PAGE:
(The podcast and short video versions of this review are below, you can also find the links to listen on Apple, Spotify, Amazon at the bottom of this page - you can also search your usual podcast platforms.)
Let’s be absolutely clear right from the get go here - it was pretty much nailed on that I was going to like this show. If there was a dating app equivalent to match you with TV shows the bio for this would have had me swiping right so hard.
With an overarching mystery.
A lead character who is brooding, slightly tortured and deeply committed.
Set in a snowy landscape with a hint of desolation.
An unwanted new partner.
Some dark mystery in the past.
I mean…come on!
THE SET UP
If you’re craving something innovative or totally different then this is probably not for you, but if you are a fan of Scandi-noir type thrillers then get ready to strap on your snow boots and step into some icy, murky mysteries.
Based on the novels by Giles Blunt, the first season introduces us to the fictional city of Algonquin Bay and detective John Cardinal (Billy Campbell) who has been demoted for his failed investigation of a missing native Canadian girl. For family reasons, he has moved out to the country hoping a “quieter life” will help them.
You’d have thought these detectives would have shared a memo by now about avoiding small towns and their creepy serial killers. And John Cardinal becomes convinced this is a serial killer when another body is found…and another young person goes missing…
The body of the teenage girl has now been found in the ice, and Cardinal is called back on the case along with a new partner Lise Delorme (Karine Vanasse) - who we soon discover is investigating Cardinal as much as the murder. What is he hiding in his past? Could he really be covering up his role in corruption? This duality of purpose is mirrored throughout the show. Cardinal himself is private and quiet, but also intense and dogged. Delorme is ambitious and secretive, as well as righteous and reflective.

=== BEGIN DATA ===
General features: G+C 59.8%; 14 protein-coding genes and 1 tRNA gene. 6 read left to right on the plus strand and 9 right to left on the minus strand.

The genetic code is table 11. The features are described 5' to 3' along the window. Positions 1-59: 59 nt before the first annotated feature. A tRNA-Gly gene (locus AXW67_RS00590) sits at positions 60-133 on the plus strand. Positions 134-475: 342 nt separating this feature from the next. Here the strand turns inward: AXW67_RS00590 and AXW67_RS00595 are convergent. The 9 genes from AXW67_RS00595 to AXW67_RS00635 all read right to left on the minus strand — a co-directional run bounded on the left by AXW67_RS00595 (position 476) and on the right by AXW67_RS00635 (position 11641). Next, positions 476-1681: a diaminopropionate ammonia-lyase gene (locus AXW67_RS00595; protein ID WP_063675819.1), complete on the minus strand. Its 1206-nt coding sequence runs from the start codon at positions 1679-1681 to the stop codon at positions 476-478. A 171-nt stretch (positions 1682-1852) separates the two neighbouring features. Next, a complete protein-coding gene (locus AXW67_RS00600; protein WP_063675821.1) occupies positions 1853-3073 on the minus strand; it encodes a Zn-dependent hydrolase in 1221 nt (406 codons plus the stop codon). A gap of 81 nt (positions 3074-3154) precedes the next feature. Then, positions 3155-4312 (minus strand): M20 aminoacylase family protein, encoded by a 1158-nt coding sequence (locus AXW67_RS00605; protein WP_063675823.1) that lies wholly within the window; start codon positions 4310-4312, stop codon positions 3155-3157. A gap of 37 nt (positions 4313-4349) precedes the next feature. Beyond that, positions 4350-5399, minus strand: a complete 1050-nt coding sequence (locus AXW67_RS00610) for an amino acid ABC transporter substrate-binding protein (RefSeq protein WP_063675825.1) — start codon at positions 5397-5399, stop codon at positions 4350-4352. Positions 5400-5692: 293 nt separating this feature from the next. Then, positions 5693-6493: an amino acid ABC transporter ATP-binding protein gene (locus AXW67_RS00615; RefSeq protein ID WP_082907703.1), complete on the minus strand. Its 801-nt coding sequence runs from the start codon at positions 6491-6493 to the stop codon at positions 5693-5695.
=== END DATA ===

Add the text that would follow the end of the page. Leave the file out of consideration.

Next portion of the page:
The Canadian landscape is beautiful but dangerous.
The community is tight-knit but fearful.
Keeping a family together or starting one.
Love or obsession.
This conflict and duality helps draw us in as there is something to doubt and root for with each character and it helps heighten the peril - there is no way that everyone gets out of this okay.
The six episodes pack a hell of a lot of story in and in the current streaming climate it’s refreshing to not endure 2 or 3 episodes of set up before the story gets going.
You know how sometimes you have to reassure your friends that your recommendation is “worth sticking with, it’s a bit slow, but by the 3rd and 4th episode it gets really good” ?
Yeah, that isn’t the case here. I tipped a friend off about this show and got a text back a couple of hours later that they had blown through two episodes straight away.
The six episodes pack a hell of a lot of story in and in the current streaming climate it’s refreshing to not endure 2 or 3 episodes of set up before the story gets going. You know how sometimes you have to reassure your friends that your recommendation is “worth sticking with, it’s a bit slow, but by the 3rd and 4th episode it gets really good” ? Yeah, that isn’t the case here. I tipped a friend off about this show and got a text back a couple of hours later that they had blown through two episodes straight away.
Although the comparisons to Scandi-noir thriller are right there (I mean, Billy Campbell was even in the US version of The Killing ), Cardinal actually reminded me more of a fave British show of mine: Unforgotten. And I don’t just mean the similarity in their gorgeous, haunting theme songs.
The two leads set the tempo in communicating volumes with the expressions and delivery without the need for histrionics, long speeches, or dramatic actions. You’re rewarded for fully engaging instead of maybe half watching whilst you check social media as discrete glances and barely concealed expressions key us in on emotions and thoughts. These characters are satisfyingly complex - and watching them navigate moral quandaries and messy relationships not only adds to the drama but also adds fuel to the fire of uncertainty - how can these two messed up people work together?
Like Unforgotten, it is delicately plotted with less reliance on big reveals or moments of intuitive genius. The thrills here are often the slow burn ones where get to go “ohhhhhhh” as you realise how clues are knitted together. I would never have thought that a petty thief’s stalking of a supermarket could be so tense and also deliver a “no way!” moment.
You might also say “no way” at some of the violence - Cardinal is no cosy murder mystery. It is violent, at times gory, and unflinching in depicting the worse of what people are capable of doing to each other. And whilst it is subtle and considered, it doesn’t dawdle, maintaining a brisk pace and expecting you to keep up as it accelerates towards a tense ending with lives at stake.
As always with great TV shows, you come for the hook (murder, mystery, a lost spaceship) but you stay for the relationships. And Cardinal offers up so much of the human experience for us to unpick and by the end I felt like it was a dissection of the many forms of love, as it was of the bodies found in the Canadian ice.
Biscuit rating: Duo Choc Sandwich.
This solidly made treat gives you plenty to munch on and you'll find that one just isn’t enough. Luckily, you’ve got 4 seasons to enjoy.